We must accept that south Sudan unlike other countries is a unique country. Unique in the sense that it has 64 tribes and it has been under colonialism longer than any country in Africa. Besides, it is the most illiterate country in the world secondly only to Somali and Afghanistan. Among its many tribes, the Dinka and the Nuer has been in a traditional tribal conflicts for generation, and the animosity between them has increased significantly in the past years with the quest for power in the new nation. This thirst for power and conquest has been aided with the glories abundance or arms that made war, terrorism, cattle rustling, and intimidation of other smaller tribes easier than ever. Tribalism and ignorant fueled ancient egoism that made life difficult in the country. Our leaders has nothing more than just digging trenches to stay in power or to take power by tooth and nail. That is why nepotism, corruption, insecurity, and land grabbing are rampant. No rule of law, murderers and death of innocent civilian are endlessly. So, the absence of unity does not mean there will be peace in south Sudan, not at all. We have incurable diseases such as: ignorant, tribalism, pride, and corruption that needs panacea. Unity being state or fact of being together and with one mind, as parts of a whole will not be possible to achieve in south Sudan. Even bringing peace which is a state of mutual harmony between all the tribes in the nation, especially in personal relations with the waring warriors will be difficult. I’m not optimistic about these because there-are people who thinks that south Sudan belongs to them, and no mater what other tribes say or do it will not matter at all. It will be self deception to think that the absence of unity is the reason why there is no peace in south Sudan. If we think so then we shall be false millionaires.

  3. Lupai says:

    Up to 95% of all the tribes and ethnics groups in the republic of south Sudan would like to live together as people of one nation and call themselves as one people. But greed and lack of civilisation coupled up by lack of SOCIALISATION (living together with others) in some ethnics group are making everything difficult. The very people that sing loudly at the top of their voices ‘one people one nation’, are the ones acting Distructively on the ground against the national cohesion. Greed has filled their hearts to the extent of claiming ownership of the liberation that lasted for over 50 years and cloesd up by the referundum of 2011 where everybody participated; just to elbow the rest from enjoying the fruits of the new nation. Sorry the current war between Dr. Riak and Kiir will come to an end at any time but the ideology in the Hidden Agenda of some of the ethnic group will continue to be the source of tragedy in the new nation. What is in your mind to think that Judiciary, key positions, bla…bla…bla are to be owned and if given away as one may put it should have duputies that are the real actors. South Sudan will never be at peace at all unless we take out these elements of GREED which make us think that all the good things should only belong to such and such group. Not even any system of government will solve the condition. But the wise idea is people should not force themselves when they do not need one other. But if the need arises then we should all abide by the rule of law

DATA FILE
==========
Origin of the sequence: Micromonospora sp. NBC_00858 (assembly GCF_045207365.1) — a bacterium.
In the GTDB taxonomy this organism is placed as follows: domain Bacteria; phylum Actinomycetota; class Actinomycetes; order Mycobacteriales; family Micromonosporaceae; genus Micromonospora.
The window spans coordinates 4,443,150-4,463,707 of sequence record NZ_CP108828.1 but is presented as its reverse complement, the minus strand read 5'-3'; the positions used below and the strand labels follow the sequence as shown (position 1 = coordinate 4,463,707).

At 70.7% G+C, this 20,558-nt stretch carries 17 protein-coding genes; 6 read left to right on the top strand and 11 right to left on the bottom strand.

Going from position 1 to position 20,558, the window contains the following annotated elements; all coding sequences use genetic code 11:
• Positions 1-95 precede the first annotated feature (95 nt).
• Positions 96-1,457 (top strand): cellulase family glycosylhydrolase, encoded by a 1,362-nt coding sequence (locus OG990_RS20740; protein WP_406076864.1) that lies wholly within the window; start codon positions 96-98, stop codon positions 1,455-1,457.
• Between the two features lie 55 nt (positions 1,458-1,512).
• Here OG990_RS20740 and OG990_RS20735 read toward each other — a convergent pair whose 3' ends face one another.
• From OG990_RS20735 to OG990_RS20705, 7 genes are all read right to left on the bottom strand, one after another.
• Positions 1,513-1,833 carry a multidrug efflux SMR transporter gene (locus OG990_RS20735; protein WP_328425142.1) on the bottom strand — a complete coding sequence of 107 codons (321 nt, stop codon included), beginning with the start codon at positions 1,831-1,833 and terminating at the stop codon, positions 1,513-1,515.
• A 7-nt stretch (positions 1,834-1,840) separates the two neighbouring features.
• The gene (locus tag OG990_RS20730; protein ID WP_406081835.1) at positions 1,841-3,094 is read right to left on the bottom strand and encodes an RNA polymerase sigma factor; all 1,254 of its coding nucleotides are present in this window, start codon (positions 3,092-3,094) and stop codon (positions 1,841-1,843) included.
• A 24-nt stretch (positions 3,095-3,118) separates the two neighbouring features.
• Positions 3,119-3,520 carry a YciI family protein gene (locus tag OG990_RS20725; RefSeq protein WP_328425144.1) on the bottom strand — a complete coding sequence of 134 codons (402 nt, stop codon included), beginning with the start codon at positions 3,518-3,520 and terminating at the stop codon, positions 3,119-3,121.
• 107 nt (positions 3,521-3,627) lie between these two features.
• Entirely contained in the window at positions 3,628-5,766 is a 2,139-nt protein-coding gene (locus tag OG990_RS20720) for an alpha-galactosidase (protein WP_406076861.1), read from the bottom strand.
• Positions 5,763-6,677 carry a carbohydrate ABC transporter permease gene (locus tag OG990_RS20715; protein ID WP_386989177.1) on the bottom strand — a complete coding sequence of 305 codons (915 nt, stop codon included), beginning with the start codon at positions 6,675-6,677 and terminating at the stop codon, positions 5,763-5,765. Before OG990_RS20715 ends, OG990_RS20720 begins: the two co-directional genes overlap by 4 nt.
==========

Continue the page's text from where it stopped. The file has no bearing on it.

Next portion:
4. Deng says:

    I am not really sure if the same Lupai who authored the article is the one commenting here? Let me assume that it is the same individual and I can tell you that I agree with everything you said in your comment. However, I strongly disagree with you if you and the rests believe that the entire Dinka community is the only problem to peace and co-existence in South Sudan. To be honest with you, I am a Dinka and I can tell you Dinka as a community is not our problem but the other 63 tribes. Why, they are the very ones that allowed/allow crooks such as Salva Kiir from the Dinka community to manipulate and use them against their own tribes’ men, I hope you won’t ask me to explain that to you. Please, tell your greedy politicians ( I heard your’re one of them) to put South Sudan first than their own interests and stop being stooges for crooks individuals Dinka men if we really need peace in South Sudan.